2. Another good deduction is the interest on home equity loans. (**Warning * * This is not a good idea for people that have difficulty paying off their debts. Failure to pay on an equity loan could result in the loss of your house.) If you own a house, you should not be carrying any long term credit card debt (the interest rate is way to high and not deductible). You should get a home equity account and borrow money against the equity loan and not your credit cards. You can generally deduct up to $100,000 of equity loan interest in addition to your first mortgage interest deduction. You cannot deduct credit card, car loan, or personal loan interest unless you have a business (the interest must be from business debts).

3. Give and you will receive a nice Charitable Contribution Deduction. Give away all the unused items (notice I didn't say "junk") collecting dust in your attic, basement, and closets and receive a nice tax deduction along with the relief of getting rid of the stuff. Make an itemized list of what you are donating and the thrift shop, or fair market value of the items. Get a receipt from the charity and staple it to your itemized list. Total your itemized list and save it somewhere safe until tax time. You can donate old cars too. Several organization will take old cars as donations and some will even tow them away. (See Publication 17, Your Personal Income Taxes, and Pub 526 Charitable Contributions for more details.)

4. Put money in a Keogh or Tax Deductible IRA. Money you contribute to these accounts is not taxed. Not only does this make good tax sense, but it is the best way to save money. Hey the government is contributing what would have been taxed to your Keogh/IRA account by excluding your donations from income tax. What could be better than that?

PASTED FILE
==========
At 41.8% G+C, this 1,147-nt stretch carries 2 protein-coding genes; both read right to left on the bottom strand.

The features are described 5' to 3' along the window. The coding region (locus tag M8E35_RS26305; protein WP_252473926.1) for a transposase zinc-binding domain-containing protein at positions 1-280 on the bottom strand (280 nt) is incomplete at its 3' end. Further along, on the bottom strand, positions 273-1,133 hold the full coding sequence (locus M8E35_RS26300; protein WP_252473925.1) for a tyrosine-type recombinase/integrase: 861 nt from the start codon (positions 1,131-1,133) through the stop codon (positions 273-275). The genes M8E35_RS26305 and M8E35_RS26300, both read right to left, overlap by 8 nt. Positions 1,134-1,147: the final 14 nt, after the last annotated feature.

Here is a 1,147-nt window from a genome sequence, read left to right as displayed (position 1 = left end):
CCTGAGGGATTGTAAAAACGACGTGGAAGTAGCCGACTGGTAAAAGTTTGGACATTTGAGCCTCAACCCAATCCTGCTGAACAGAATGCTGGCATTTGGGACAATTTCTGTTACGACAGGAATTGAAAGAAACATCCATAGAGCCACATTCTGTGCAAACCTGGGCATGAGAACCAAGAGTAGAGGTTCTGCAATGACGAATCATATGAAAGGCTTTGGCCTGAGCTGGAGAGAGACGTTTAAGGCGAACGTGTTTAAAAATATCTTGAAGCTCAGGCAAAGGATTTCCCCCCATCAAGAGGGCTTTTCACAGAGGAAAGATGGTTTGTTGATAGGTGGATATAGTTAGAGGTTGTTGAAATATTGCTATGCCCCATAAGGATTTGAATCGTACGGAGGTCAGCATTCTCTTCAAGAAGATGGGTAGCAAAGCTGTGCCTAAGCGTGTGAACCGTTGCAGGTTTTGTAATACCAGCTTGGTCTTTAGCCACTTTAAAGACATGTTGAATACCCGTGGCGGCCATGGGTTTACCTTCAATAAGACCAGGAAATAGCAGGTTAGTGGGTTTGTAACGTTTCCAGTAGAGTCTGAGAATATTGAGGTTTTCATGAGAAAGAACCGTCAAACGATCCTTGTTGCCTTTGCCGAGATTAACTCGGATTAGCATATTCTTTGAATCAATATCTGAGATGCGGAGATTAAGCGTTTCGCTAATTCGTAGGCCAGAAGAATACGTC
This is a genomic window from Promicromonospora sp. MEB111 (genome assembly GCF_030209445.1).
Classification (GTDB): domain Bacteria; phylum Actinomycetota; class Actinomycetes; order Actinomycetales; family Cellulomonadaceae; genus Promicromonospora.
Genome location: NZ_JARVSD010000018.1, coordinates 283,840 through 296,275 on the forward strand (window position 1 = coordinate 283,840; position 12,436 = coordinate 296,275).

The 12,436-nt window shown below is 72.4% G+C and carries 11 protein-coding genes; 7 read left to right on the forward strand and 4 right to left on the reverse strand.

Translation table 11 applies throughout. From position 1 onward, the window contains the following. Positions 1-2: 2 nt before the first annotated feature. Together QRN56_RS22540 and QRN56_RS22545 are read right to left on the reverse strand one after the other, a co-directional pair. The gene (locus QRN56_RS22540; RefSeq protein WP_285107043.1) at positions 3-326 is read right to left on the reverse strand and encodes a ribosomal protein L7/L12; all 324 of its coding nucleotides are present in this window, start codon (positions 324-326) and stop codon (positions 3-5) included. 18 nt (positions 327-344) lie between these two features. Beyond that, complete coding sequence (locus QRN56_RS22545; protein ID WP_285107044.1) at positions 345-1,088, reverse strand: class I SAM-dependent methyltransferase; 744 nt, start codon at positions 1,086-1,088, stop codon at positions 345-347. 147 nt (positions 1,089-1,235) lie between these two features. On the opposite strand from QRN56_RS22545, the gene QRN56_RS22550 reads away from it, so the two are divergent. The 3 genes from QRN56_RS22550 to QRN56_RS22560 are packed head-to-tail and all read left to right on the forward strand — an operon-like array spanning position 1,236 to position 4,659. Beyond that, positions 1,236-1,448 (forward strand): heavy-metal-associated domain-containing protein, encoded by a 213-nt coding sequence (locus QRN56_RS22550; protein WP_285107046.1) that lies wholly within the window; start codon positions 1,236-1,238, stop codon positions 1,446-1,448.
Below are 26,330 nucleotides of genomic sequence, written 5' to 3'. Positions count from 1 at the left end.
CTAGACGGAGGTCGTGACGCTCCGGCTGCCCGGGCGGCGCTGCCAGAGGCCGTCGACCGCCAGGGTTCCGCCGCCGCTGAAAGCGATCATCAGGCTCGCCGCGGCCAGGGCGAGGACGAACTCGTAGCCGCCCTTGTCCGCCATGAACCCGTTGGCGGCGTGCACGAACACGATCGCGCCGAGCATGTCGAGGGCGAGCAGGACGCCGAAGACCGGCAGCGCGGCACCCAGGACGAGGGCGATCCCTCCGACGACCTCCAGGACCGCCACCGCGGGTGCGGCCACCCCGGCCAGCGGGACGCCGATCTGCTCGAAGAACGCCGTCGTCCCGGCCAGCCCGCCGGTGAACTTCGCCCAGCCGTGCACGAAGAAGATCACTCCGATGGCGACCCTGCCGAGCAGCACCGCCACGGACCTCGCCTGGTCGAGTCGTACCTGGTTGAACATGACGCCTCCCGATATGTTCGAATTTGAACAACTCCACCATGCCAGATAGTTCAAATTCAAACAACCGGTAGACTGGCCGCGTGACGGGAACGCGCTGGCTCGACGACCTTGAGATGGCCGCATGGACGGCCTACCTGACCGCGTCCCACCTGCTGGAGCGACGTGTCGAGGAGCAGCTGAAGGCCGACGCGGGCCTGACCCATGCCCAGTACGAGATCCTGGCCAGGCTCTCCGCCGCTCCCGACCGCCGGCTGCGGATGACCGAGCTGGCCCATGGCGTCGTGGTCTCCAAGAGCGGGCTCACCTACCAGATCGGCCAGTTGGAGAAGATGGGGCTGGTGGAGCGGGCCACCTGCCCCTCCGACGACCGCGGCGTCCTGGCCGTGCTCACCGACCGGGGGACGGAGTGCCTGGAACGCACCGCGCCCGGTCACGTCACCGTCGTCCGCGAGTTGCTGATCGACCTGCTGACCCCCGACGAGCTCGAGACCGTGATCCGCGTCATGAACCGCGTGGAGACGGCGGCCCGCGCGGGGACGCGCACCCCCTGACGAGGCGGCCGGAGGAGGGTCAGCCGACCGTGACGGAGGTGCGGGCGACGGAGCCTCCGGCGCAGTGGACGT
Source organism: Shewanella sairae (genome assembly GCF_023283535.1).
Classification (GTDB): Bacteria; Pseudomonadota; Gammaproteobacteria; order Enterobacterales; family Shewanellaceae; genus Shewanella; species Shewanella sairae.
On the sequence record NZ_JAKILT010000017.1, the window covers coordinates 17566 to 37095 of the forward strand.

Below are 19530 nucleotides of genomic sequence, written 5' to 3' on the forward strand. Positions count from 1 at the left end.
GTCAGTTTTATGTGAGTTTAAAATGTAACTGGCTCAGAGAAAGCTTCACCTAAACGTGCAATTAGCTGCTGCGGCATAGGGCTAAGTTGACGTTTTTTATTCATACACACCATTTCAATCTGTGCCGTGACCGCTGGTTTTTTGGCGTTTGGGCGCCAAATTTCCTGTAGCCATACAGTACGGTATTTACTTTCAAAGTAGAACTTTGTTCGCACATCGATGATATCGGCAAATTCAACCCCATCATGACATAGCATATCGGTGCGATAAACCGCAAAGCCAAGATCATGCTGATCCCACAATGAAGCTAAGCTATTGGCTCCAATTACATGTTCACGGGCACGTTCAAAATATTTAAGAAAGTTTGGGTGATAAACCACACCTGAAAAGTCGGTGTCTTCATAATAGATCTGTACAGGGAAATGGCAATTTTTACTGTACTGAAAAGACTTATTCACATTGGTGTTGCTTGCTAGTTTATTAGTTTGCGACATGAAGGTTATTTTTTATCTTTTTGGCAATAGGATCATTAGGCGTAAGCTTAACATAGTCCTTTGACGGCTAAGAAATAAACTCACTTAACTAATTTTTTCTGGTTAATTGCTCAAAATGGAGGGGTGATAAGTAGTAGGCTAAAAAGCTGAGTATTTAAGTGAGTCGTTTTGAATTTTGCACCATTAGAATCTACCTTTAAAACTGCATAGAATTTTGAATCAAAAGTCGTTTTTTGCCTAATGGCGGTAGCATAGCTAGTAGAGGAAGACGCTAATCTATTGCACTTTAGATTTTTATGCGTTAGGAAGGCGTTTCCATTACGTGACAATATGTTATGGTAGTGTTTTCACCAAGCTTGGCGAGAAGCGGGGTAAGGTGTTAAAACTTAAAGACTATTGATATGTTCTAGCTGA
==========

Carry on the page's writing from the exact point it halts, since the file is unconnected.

Ups and Downs of Tax Preparers

1. Supermarket/Discount Tax Preparers - These people have varying amounts of experience. Providing you give them the necessary documents, they should be able to provide you a mathematically correct tax return. While cheap, they don't do a lot of probing for deductions and their is little or no tax planning.

2. Do it Yourself Computer Programs - Good for those that have simple returns and want to do their own taxes. None of the programs do a good job on complicated returns/decisions. I have to over-ride the programs and fill out the forms myself whenever I use one. However, most of the programs have all the necessary tax forms and do a good job of adding correctly and printing the return. Some programs have a little tax planning built-in.

3. CPAs - They should provide you the best service and most accurate return (of course, their fees will usually be higher). You should get a free initial consultation, prior to any work performed. Ensure that they have successfully completed a degree program at a CPA school or an equivalent program. Ask them what you could do different to save money on next year's return. Shop around and find a CPA you like.